Mental health is a state of well-being in which an individual realises his or her own potential, can cope with the normal stresses of life, can work productively and fruitfully, and is able to make a meaningful contribution to their community.
Mental health is a critical component of individual, family, community and national wellbeing and prosperity.
Stress from the challenges of life, from setbacks, disappointments and failures can put our mental health at risk.
It is often not possible to avoid all stress in life, therefore, it is critical to develop mental resilience to be able to cope, adapt and recover form challenges and preserve our mental wellbeing.
What is psychological resilience and how does it help preserve mental wellbeing?
The word ‘resilience’ comes from the Latin word ‘resilire’ which means ‘to leap back’.
Resilience has been described as the ability to adapt, cope with significant life challenges.
Mental resilience is an ability to sustain psychological stability when faced with stress.
- Vhiriri is woman on a mission
- Vhiriri is woman on a mission
- Employee engagement
- Mental health must be a priority at our workplaces
Resilience is influenced by biological factors such as the state of our physical health; psychological factors such as our personality or temperament, the way we perceive life’s challenges and our emotional response to challenges; social factors such as presence of social support, socioeconomic resources and sociocultural norms that support resilience; spiritual factors such as a sense of purpose and meaning in life, as well as a sense of hope.
Studies have shown that resilience has been shown to lower severity of symptoms in depression and anxiety, and can mitigate against the effects of trauma. Resilience can also help us during periods of grief and loss.
How can I build my mental resilience?
- Emotional awareness: part of being resilient is being able to recognise one’s own emotions and managing them appropriately. Emotional awareness requires us to develop our emotional literacy and to be emotionally vulnerable enough to share our challenges with others. Emotions should not be bottled up and developing healthy ways to express these emotions can preserve our mental wellbeing.
- Managing self-talk: the person one talks to the most in life is oneself, it is critical to manage our thoughts and self-talk to be able to build mental resilience. Managing self- talk will help one learn to be at peace with oneself, this is a vital step to psychological resilience and mental wellbeing.
- Learning to self soothe: when under stress, or when we are upset or frustrated, we often tend to want others to make us feel better. Learning to regulate our own emotions and soothe ourselves can help in building mental resilience.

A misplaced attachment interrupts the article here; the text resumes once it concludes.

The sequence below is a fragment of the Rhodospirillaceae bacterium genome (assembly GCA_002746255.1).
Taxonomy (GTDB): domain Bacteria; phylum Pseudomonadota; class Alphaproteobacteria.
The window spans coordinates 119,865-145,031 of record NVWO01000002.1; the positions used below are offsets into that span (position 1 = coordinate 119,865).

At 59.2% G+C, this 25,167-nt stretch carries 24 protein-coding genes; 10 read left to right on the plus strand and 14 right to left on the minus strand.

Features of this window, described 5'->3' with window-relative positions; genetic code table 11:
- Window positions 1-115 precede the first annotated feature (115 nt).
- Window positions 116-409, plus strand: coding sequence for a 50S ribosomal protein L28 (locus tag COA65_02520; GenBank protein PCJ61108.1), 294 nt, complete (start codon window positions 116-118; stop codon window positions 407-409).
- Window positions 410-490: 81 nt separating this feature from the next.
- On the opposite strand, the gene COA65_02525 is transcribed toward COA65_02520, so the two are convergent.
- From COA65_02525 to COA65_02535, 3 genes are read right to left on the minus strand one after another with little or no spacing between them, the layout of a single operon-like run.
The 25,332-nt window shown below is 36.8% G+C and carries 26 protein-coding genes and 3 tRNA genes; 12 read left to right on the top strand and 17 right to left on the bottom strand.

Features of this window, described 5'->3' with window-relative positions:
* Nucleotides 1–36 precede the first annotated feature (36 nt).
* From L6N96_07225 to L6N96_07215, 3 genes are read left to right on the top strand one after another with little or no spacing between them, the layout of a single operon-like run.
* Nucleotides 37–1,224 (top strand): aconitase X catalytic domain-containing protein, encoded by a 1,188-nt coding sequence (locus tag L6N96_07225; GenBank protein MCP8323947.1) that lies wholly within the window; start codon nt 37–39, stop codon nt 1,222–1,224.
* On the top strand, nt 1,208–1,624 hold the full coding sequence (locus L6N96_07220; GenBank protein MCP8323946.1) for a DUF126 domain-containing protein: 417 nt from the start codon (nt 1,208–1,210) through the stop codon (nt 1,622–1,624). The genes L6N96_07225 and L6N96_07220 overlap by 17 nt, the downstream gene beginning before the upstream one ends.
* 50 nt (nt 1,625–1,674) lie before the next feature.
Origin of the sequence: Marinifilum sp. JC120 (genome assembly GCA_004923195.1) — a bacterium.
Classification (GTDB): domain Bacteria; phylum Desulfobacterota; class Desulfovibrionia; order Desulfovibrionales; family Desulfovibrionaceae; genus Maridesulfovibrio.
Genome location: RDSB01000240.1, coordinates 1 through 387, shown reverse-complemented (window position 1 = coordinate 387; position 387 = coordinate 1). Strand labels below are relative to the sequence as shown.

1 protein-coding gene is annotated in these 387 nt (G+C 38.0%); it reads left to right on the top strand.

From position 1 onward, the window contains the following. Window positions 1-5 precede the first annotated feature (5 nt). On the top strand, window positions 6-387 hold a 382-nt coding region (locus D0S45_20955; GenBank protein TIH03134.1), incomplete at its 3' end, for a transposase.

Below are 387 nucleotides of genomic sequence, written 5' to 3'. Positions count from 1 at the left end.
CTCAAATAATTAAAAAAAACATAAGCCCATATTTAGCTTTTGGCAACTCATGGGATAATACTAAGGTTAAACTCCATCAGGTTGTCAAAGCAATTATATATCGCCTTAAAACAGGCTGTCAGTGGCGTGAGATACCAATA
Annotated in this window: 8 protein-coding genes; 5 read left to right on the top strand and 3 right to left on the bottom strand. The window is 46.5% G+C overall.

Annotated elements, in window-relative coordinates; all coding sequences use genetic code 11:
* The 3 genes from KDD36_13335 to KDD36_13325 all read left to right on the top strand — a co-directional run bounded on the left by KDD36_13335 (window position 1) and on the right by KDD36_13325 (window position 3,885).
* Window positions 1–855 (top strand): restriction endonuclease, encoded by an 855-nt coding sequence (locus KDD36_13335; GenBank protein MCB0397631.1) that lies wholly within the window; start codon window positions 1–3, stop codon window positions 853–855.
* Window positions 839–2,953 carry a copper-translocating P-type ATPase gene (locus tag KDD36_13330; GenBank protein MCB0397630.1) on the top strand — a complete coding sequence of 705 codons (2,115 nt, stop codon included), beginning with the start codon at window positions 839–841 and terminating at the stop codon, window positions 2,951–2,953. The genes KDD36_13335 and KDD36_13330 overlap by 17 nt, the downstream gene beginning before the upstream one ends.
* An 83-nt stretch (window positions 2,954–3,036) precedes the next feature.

- Maintaining a positive perspective to life: how we choose to see life and its challenges is a critical part of developing mental wellbeing. The glass can be half empty or half full depending on how one chooses to see it.
- Developing a problem solving approach to life: the ability to solve problems and navigate challenges, re-strategise when hit by a crisis and to look for solutions in the face of a crisis is vital to building mental resilience. Life will break us if we are mentally inflexible and think that things must only turn out the way we planned them initially
- Building relationships and social support structures: Mental wellbeing is also about being at peace with ourselves and with others in as much as it depends on us.
Strained relationships can erode our psychological resilience. Building resilience is partly dependent on building relationships with people around us, with our family, our friends and colleagues. The strength of those relationships will sustain us in crisis situations.
- Physical self-care: Physical exercise and good nutrition are basis of good physical health which is a critical part of psychological resilience. Adequate sleep and rest are also key components in building mental resilience.
- Focus on what you can control: There are many things in life we cannot control but there are many things well within our control.
As we build mental resilience we need to focus our energy on changing what is within our control and accepting what we cannot.
Building community psychological resilience
As communities we can promote mental resilience though:
— Improved awareness about mental wellbeing in communities, schools and workplaces.
— Facilitate training on mental resilience, emotion regulation and problem solving to help promote mental wellbeing
— Address social factors that influence our ability to maintain mental resilience and mental wellbeing. Promote community bonding, social network strengthening and family strengthening as part of promoting mental health wellbeing.
— Ensure access to affordable, quality mental health services to those needing them through a decentralised, integrated mental health system to promote early identification of mental health problems and timely care.
If you think that you or someone you know may be struggling with a mental health problem, please contact your nearest health care provider and get help.
* Dr. Chido Rwafa-Madzvamutse is a consultant psychiatrist. Feedback: Whatsapp: +263714987729